Bush stirs hornet’s nest in US presidential raceMay 16th, 2008 - 10:25 am ICT by admin
By Arun Kumar
Washington, May 16 (IANS) President George Bush has stirred a hornet’s nest in the US presidential race with his perceived criticism of Barack Obama’s foreign policy stance, sending Democratic leaders to rally round the party frontrunner. At issue are Bush’s remarks Thursday, deliberate or not, that it is a “foolish delusion” to think that negotiations with terrorists and radicals would yield results and likening it to what he called the “false comfort of appeasement” of the Nazis and Hitler.
“Some seem to believe that we should negotiate with the terrorists and radicals, as if some ingenious argument will persuade them they have been wrong all along,” Bush said in his address from the floor of the Knesset, Israel’s parliament, naming no names.
“We have heard this foolish delusion before. As Nazi tanks crossed into Poland in 1939, an American senator declared: ‘Lord, if I could only have talked to Hitler, all this might have been avoided.’ We have an obligation to call this what it is - the false comfort of appeasement, which has been repeatedly discredited by history.”
Leading Democrats, such as House Speaker Nancy Pelosi, Senate Majority Leader Harry Reid and Senate Foreign Relations Committee Chairman Joseph Biden, strongly criticized Bush for what is viewed as an attack on Obama.
Obama, who has said he would be willing to meet with leaders of hostile nations like Iran, Syria and Cuba, called Bush’s remarks a “false political attack.”
“George Bush knows that I have never supported engagement with terrorists, and the president’s extraordinary politicisation of foreign policy and the politics of fear do nothing to secure the American people or our stalwart ally Israel,” he said.
Even party rival Hillary Clinton, who has criticised Obama’s pledge to meet Iranian President Mahmoud Ahmadinejad, came to his defence. “President Bush’s comparison of any Democrat to Nazi appeasers is both offensive and outrageous on the face of it,” she said.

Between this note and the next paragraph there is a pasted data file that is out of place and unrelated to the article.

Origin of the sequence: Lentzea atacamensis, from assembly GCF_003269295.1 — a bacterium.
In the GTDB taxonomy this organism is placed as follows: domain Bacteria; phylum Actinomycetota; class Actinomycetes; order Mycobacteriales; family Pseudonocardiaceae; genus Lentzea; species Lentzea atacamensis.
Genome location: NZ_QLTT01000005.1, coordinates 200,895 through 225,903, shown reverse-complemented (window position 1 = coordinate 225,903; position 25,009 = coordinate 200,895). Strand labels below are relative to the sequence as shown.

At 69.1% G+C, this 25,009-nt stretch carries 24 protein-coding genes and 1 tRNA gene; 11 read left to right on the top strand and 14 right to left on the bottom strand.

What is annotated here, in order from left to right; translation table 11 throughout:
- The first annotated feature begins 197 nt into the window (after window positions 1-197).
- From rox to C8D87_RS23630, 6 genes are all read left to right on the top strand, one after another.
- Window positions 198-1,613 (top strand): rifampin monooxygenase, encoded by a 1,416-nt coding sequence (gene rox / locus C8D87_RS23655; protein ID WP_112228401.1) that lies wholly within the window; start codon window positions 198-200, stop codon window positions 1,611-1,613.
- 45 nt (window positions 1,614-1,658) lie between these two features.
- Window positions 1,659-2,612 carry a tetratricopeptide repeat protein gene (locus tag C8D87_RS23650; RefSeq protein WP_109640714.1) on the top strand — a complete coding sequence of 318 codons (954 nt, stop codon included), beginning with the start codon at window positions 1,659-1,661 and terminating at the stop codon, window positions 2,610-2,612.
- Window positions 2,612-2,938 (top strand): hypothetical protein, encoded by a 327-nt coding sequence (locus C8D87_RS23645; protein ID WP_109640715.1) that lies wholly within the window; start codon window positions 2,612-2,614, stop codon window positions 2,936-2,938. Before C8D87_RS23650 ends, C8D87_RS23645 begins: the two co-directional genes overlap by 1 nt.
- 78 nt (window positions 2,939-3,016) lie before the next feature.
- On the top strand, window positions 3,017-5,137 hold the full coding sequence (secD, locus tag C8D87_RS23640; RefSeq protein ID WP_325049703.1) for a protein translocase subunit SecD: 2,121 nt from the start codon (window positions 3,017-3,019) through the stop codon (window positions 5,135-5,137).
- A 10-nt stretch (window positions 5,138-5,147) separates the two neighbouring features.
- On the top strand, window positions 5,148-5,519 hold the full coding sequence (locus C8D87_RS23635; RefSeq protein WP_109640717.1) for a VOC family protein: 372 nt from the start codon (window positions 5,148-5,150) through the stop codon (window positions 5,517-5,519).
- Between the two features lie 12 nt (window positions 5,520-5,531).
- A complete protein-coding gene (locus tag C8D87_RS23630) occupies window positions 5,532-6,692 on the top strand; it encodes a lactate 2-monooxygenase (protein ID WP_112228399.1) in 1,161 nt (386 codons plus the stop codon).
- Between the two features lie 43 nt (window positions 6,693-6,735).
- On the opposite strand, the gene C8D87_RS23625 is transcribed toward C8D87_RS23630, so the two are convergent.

But presumptive Republican party John McCain declined to heed Democrats’ call to denounce Bush’s remarks. Though he did not repeat the word “appeasement” he too criticized Obama’s willingness to talk to Ahmadinejad.
Obama needs to explain why he would talk to him, he said in Ohio. “It shows naivete and inexperience and lack of judgment to say that he wants to sit down across the table from an individual who leads a country that says that Israel is a ’stinking corpse,’ that is dedicated to the extinction of the state of Israel. My question is, what does he want to talk about?” McCain said.
Though White House spokesperson Dana Perino said the remarks were not aimed at Obama, Democrats immediately came to the aid of the front-runner for their presidential nomination.
Pelosi, noting that it is tradition for US politicians to refrain from criticizing the president while he is overseas, said “one would think that would also apply to the president when he’s abroad.”
“His comments were beneath the dignity of the office of the president,” she said. Reid called the remarks “reckless and reprehensible.” Biden, a onetime rival of Obama before dropping out of the race, was even more outspoken.
“This is bulls-t. This is malarkey,” Biden said. “This is outrageous. Outrageous for the president of the United States to go to a foreign country … and make this kind of ridiculous statement.”
Obama supporter Dick Durbin said the White House claim that the statement was not directed at Obama is “baloney.”
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